|May 11, 2010|
|Media type||hardcover, e-book, paperback|
The protagonist is a teenager named Alton Richards. He is seventeen years old, nearing the end of the academic year. He is best friends with Cliff, who recently started dating Alton's ex-girlfriend, Katie. Throughout his life, his mother tries to worm his way into her Uncle Lester's good books, as he is very rich.
Uncle Lester, or Trapp, as he is known informally, becomes ill, resulting in the loss of his sight. As a result, he requires a cardturner - someone to read aloud his cards to him - when he plays duplicate bridge. When Alton returns from his penultimate day at school, his mother agrees to allow him to be the cardturner for Trapp over the summer. His previous cardturner had been Toni Castenada - a schizophrenic, homeschooled girl, who was disallowed to be Trapp's cardturner when she questioned him on his card choice one game.
Alton takes Uncle Lester to his bridge club, where he plays with a woman of a similar age named Gloria as his partner. Trapp initially berates Alton for his lack of knowledge on bridge and for not sorting his cards into suits when reading, causing them to be penalised. Despite this, Trapp and Gloria win with a sixty five percent game. On the returning journey home, Trapp explains to Alton that memory of the cards is not what helps him to succeed, more how he remembers them.
Alton becomes entangled in the world of bridge, first learning how to play the game and then picking up on common moves. His younger sister, Leslie, also takes interest in the game. Alton's friend Cliff remains unimpressed. He notes how unusual the game is - when Trapp plays with Wallace, his other partner with whom he plays once a week, they break a very rare seventy percent game, though argue profusely afterwards. In this time, Alton notes that his uncle is very good at the game, and is almost a Grand Life Master, but he has not yet won a national tournament, something Gloria advises Alton not to mention. Alton attempts to befriend Trapp, learning that he once had a bridge partner named Annabel King who was the sister of his wife. Alton's parents, however, push him to talking about Trapp's will, as they are in need of money after Alton's father lost his job.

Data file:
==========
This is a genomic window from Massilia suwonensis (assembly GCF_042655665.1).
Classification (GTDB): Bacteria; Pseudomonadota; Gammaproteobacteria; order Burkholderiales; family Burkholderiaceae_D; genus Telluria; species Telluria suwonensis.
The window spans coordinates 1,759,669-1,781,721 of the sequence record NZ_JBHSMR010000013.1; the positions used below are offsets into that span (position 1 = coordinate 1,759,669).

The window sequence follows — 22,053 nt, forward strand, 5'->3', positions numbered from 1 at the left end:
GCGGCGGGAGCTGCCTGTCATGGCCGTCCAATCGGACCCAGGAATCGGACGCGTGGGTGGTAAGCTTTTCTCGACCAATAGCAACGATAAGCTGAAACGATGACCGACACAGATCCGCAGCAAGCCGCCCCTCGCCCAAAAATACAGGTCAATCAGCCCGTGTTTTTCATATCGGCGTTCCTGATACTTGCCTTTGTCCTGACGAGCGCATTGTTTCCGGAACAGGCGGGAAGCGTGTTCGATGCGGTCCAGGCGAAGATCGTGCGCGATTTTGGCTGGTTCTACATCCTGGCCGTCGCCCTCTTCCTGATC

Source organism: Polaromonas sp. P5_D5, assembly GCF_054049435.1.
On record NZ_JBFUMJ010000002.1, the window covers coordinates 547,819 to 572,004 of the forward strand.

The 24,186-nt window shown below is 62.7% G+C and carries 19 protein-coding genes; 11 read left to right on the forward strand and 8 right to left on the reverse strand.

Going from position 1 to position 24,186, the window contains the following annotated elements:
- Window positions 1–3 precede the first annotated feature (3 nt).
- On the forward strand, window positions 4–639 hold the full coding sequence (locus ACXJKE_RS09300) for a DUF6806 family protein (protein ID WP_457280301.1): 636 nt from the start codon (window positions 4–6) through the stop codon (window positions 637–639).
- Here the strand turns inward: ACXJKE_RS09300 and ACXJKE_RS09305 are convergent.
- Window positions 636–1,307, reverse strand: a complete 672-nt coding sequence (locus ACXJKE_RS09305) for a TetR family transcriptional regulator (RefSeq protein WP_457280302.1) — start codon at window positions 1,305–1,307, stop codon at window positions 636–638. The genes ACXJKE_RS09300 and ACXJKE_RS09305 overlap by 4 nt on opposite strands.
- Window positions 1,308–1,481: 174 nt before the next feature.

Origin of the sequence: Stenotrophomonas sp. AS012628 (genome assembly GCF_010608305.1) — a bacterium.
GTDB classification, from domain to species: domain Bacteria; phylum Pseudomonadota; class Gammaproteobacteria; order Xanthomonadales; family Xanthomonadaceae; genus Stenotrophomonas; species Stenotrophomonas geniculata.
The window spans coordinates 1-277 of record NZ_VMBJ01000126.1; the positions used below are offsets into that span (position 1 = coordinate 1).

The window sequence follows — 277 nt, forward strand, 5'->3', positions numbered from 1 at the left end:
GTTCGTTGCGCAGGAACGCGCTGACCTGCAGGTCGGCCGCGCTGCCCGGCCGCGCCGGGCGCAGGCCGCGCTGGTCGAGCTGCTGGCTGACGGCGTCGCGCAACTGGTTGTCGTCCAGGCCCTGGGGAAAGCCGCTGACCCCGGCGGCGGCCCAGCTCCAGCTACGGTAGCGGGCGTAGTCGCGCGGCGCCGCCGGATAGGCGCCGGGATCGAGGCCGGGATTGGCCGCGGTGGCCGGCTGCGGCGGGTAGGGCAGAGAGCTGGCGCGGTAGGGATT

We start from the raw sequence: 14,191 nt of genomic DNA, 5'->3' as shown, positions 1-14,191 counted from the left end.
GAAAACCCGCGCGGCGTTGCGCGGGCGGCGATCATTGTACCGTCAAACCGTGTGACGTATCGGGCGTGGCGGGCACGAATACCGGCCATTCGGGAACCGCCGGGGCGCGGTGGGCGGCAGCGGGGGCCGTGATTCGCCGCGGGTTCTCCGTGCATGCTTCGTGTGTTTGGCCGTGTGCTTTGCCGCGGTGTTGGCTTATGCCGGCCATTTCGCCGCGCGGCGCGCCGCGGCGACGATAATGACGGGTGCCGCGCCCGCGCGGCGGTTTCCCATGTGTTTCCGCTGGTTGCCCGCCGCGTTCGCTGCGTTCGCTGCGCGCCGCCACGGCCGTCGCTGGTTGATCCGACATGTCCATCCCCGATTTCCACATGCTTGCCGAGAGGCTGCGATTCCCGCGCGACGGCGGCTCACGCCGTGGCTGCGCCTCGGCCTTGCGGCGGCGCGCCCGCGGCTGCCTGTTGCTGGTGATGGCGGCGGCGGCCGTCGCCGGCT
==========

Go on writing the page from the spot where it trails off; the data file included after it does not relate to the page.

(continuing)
One day, Trapp plays against Toni Castenada, whom he initially dislikes, as Trapp treats her as his protégée. She makes numerous mistakes when they play, causing him to finish in a rare sixth place. Later on, when Alton tries to return from Trapp's bridge game, the car engine fails and he is forced to stop. As a result, Trapp chooses to buy him a new car, being good friends with the dealership owner. Trapp plays again with Toni, doing even worse than before, with even Alton picking up on how poorly she plays. Later on, however, she calls him to ask to play a game of bridge, realising he understands the game and is just choosing not to tell his uncle.
Toni plays a game of bridge with Alton, Leslie and Cliff, who despite not taking the game seriously, instantly attempts to befriend Toni. He takes her to a party Alton is unable to attend to as he has to take Trapp to a sectional tournament. Alton develops a romantic interest towards Toni, and begins to grow suspicious of her relationship with Cliff. Trapp and Gloria later win the sectional tournament, and Toni calls Alton the next day to ask how it went.